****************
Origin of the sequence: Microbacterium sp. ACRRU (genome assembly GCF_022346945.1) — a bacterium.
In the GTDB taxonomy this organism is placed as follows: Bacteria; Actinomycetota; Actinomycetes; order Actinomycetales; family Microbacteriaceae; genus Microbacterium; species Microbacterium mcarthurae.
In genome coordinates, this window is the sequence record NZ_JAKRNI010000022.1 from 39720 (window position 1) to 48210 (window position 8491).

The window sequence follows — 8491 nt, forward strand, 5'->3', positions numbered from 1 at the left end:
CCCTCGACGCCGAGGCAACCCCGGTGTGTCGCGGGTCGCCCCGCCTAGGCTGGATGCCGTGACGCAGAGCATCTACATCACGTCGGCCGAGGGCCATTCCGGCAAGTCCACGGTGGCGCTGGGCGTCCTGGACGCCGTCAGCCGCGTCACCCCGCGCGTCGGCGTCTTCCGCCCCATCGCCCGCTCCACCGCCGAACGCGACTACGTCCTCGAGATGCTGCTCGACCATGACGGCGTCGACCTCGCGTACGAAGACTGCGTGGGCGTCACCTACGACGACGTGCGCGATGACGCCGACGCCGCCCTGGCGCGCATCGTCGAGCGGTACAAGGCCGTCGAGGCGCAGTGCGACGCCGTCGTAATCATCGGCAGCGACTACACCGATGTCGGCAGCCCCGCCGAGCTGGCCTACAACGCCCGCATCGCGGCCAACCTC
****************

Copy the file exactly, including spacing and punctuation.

Origin of the sequence: Microbacterium sp. ACRRU (genome assembly GCF_022346945.1) — a bacterium.
In the GTDB taxonomy this organism is placed as follows: Bacteria; Actinomycetota; Actinomycetes; order Actinomycetales; family Microbacteriaceae; genus Microbacterium; species Microbacterium mcarthurae.
In genome coordinates, this window is the sequence record NZ_JAKRNI010000022.1 from 39720 (window position 1) to 48210 (window position 8491).

The window sequence follows — 8491 nt, forward strand, 5'->3', positions numbered from 1 at the left end:
CCCTCGACGCCGAGGCAACCCCGGTGTGTCGCGGGTCGCCCCGCCTAGGCTGGATGCCGTGACGCAGAGCATCTACATCACGTCGGCCGAGGGCCATTCCGGCAAGTCCACGGTGGCGCTGGGCGTCCTGGACGCCGTCAGCCGCGTCACCCCGCGCGTCGGCGTCTTCCGCCCCATCGCCCGCTCCACCGCCGAACGCGACTACGTCCTCGAGATGCTGCTCGACCATGACGGCGTCGACCTCGCGTACGAAGACTGCGTGGGCGTCACCTACGACGACGTGCGCGATGACGCCGACGCCGCCCTGGCGCGCATCGTCGAGCGGTACAAGGCCGTCGAGGCGCAGTGCGACGCCGTCGTAATCATCGGCAGCGACTACACCGATGTCGGCAGCCCCGCCGAGCTGGCCTACAACGCCCGCATCGCGGCCAACCTC